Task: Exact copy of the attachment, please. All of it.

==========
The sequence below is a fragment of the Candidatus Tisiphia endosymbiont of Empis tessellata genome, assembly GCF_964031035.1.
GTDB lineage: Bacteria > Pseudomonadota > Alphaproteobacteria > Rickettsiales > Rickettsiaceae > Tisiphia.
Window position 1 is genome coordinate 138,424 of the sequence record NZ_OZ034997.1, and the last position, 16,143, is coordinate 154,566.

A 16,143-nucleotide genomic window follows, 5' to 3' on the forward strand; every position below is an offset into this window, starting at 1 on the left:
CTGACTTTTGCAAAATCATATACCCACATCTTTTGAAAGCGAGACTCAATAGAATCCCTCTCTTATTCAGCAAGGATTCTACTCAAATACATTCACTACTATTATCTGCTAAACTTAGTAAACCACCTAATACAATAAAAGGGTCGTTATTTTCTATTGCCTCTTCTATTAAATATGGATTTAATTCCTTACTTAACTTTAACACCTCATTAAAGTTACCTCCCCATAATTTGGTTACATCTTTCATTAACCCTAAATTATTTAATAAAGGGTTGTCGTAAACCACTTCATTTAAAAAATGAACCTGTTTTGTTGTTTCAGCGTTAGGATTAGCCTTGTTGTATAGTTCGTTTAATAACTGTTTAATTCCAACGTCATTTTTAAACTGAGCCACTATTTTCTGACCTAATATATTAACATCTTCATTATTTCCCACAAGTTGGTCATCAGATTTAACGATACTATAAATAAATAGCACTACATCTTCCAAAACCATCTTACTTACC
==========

The sequence below is a fragment of the Candidatus Tisiphia endosymbiont of Empis tessellata genome, assembly GCF_964031035.1.
GTDB lineage: Bacteria > Pseudomonadota > Alphaproteobacteria > Rickettsiales > Rickettsiaceae > Tisiphia.
Window position 1 is genome coordinate 138,424 of the sequence record NZ_OZ034997.1, and the last position, 16,143, is coordinate 154,566.

A 16,143-nucleotide genomic window follows, 5' to 3' on the forward strand; every position below is an offset into this window, starting at 1 on the left:
CTGACTTTTGCAAAATCATATACCCACATCTTTTGAAAGCGAGACTCAATAGAATCCCTCTCTTATTCAGCAAGGATTCTACTCAAATACATTCACTACTATTATCTGCTAAACTTAGTAAACCACCTAATACAATAAAAGGGTCGTTATTTTCTATTGCCTCTTCTATTAAATATGGATTTAATTCCTTACTTAACTTTAACACCTCATTAAAGTTACCTCCCCATAATTTGGTTACATCTTTCATTAACCCTAAATTATTTAATAAAGGGTTGTCGTAAACCACTTCATTTAAAAAATGAACCTGTTTTGTTGTTTCAGCGTTAGGATTAGCCTTGTTGTATAGTTCGTTTAATAACTGTTTAATTCCAACGTCATTTTTAAACTGAGCCACTATTTTCTGACCTAATATATTAACATCTTCATTATTTCCCACAAGTTGGTCATCAGATTTAACGATACTATAAATAAATAGCACTACATCTTCCAAAACCATCTTACTTACC